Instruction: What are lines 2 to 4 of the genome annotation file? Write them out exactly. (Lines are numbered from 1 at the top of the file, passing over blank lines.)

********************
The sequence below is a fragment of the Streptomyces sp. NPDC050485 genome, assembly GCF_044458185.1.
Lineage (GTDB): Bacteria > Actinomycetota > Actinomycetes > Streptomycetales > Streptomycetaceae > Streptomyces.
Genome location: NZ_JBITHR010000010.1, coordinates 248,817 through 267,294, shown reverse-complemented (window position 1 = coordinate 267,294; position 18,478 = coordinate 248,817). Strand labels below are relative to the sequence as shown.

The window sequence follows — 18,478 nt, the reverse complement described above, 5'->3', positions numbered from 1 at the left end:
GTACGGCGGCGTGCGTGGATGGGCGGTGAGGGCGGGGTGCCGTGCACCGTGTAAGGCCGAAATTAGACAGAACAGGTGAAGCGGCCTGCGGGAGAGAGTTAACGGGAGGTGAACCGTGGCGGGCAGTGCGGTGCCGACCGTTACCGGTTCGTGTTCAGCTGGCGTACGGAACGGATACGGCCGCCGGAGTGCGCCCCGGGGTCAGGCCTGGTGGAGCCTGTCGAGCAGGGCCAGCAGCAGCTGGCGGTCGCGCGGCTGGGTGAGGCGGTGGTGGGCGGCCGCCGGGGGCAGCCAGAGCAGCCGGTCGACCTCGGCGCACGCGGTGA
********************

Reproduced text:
Lineage (GTDB): Bacteria > Actinomycetota > Actinomycetes > Streptomycetales > Streptomycetaceae > Streptomyces.
Genome location: NZ_JBITHR010000010.1, coordinates 248,817 through 267,294, shown reverse-complemented (window position 1 = coordinate 267,294; position 18,478 = coordinate 248,817). Strand labels below are relative to the sequence as shown.

The window sequence follows — 18,478 nt, the reverse complement described above, 5'->3', positions numbered from 1 at the left end: